‘I’m Your Woman’: Writing, producing, directing. It’s all artistry

"I'm Your Woman" director and screenwriter Julia Hart with husband Jordan Horowitz, the film's coscreenwriter and producer.
“I’m Your Woman” director and screenwriter Julia Hart with husband Jordan Horowitz, the film’s coscreenwriter and producer. “We bring different things to the process,” Hart says of the filmmaking team.
(Jay L. Clendenin / Los Angeles Times)

This is Jordan.
This is Julia.

OK, let’s do this.

“I’m Your Woman” was your idea. You’re usually the one who comes up with the idea.

And I usually share it with you late at night, after the kids are asleep. Daytime work time is for whatever we’re working on. Nighttime work time is for what’s next. When we’re sitting on the porch. Drinking wine.


Except we’re never allowed to talk about work in bed.

My rule.

A good rule.

We’d been watching a bunch of ‘70s crime dramas, and I kept thinking about the supporting female characters played by all those amazing actresses. Tuesday Weld. Diane Keaton. And I turned to you, glass of wine in hand, and I said, “What if one of these movies followed the woman instead of staying with the man?” What if we saw what happened to her, what she felt, what she experienced in the wake of his crimes? And then came the questions … but I’ve gotten better at being ready for them. I know now that the more questions you have, the more you like the idea.

The actress, known for her fast-talking comic ‘Maisel’ role, tones it down as a gangster’s wife suddenly on her own in “I’m Your Woman”

Jan. 13, 2021

Well, I’m not a writer.

Yes, you are.

I’m a producer. I’m always thinking of “makeability,” even when I’m writing.

That’s why we’re partners. We bring different things to the process. But that doesn’t mean you’re not a writer.

OK, fine. I’m a writer.

We are both writers.

But hold up — don’t you need to feel like a writer in order to be a writer? Don’t you need to wake up in the morning and think to yourself: Today I will write. Today I WANT to write?


Not necessarily. I think jobs that get romanticized get romanticized. I grew up in a house with a writer parent, so for me it was always just a job. Something that paid the bills. And, like any job, different people feel differently about it. All that being said, I AM the writer you’re talking about. A writer who’s just gotta write. Like Gene Kelly. “Gotta write! Gotta write! Gotttttaaaaaa write …

LOL. Maybe the bigger thing, then, is about being an artist? I don’t really think of myself as an artist. I think of myself as a producer. I recognize that our collaboration is about telling stories creating art together. But I find myself having trouble saying, “I am an artist.” Also the producer in me is saying this piece is supposed to be about “I’m Your Woman” —

But I want to talk about this. I want to talk about the preconceived notions we bring to the word “artist.” Like, why isn’t all of that being an artist? I think what this all comes down to is the general misconception about what it means to be a producer. I’ve been spoiled by you, of course, in that I’ve only ever made movies with you, and having talked to other directors/writers you’ve worked with, you’re always like this. Always creatively involved. What it really comes down to, I think, is insecurity. That somehow calling yourself an artist is like saying, “I’m amazing! Aren’t I great?!” When all I hear when I hear the word “artist” is “I make art for a living.”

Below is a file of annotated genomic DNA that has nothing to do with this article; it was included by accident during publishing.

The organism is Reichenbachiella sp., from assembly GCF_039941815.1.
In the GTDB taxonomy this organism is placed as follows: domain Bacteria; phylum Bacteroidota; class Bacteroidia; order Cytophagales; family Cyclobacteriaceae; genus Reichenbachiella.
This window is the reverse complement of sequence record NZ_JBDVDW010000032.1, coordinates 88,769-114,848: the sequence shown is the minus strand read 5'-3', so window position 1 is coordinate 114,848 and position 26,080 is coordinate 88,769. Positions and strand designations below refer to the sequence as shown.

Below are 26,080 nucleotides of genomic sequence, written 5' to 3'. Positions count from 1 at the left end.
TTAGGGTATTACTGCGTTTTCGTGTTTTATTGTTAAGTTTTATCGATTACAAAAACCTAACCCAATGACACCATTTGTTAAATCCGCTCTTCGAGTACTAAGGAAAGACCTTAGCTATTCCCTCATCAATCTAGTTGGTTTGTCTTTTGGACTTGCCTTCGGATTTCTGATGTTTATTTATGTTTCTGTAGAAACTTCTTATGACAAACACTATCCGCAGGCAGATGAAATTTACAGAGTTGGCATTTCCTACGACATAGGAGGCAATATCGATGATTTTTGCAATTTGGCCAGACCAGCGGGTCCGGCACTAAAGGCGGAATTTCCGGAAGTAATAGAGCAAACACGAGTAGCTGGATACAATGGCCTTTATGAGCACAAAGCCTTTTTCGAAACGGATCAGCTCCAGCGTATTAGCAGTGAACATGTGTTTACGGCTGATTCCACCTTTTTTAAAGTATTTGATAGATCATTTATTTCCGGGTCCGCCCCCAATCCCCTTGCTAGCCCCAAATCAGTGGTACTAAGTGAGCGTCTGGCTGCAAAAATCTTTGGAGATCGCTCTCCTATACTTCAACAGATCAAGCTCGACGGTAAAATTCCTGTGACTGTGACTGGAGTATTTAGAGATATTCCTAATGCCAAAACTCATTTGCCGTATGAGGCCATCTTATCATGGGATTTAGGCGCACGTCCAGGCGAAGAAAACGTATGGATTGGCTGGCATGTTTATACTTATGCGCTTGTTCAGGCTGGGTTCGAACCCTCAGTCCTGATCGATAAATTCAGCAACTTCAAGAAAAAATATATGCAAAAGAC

But you ARE amazing and great.

That’s a really sweet thing to say! Thanks. What were we talking about again? Oh, right, writing. And “I’m Your Woman.”

I see what you did there.

I think my favorite thing about how we came to be writing partners is that we’re both the reason we’re writing. But in totally different ways. Whereas you never identified as a writer (and still don’t?) I ALWAYS identified as a writer. My mom used to buy me those lined journals with, like, flowers on the cover from the Hallmark store, and I would fill them with stories. But I didn’t think I could make it a profession. And then you thought I could. You pushed me to write that first script.

Sidebar: I just went to count the words of this essay to know how much room we have left to write. This is what I mean.

And what did I tell you?

To just write! So, fine, I will do that. I will just write. In so many ways, that’s what you’ve always been telling me. I mean, “I’m Your Woman” is our fourth movie together, so you’d think by now I’d get it. I still appreciate it, though! You saw that the work I was doing was writing, and you told me to just write. Some of the best advice you’ve ever given me.

You encouraged me, and then I had to turn around and do the same for you. I had to make you share credit with me the first time! I think we even fought about it?!

I’m sure we did. And it was probably my fault.

I had to convince you that you were a writer, and you had to convince me that I could make a living doing it. We have a lot of relationships in our relationship. Writer/writer, producer/director, mom/dad, husband/wife. It’s a lot. But the way in which we are writers together has informed the others in the best and healthiest ways. I think it’s because it’s the only one where we have the same title? We’re both just the writers. I’m not mom. You’re not dad. I’m not the director. You’re not the producer. We’re both just … the writers.

I love that. And you.

I love you, too.

Also: “I’m Your Woman,” now streaming on Amazon Prime. (See? Producing.)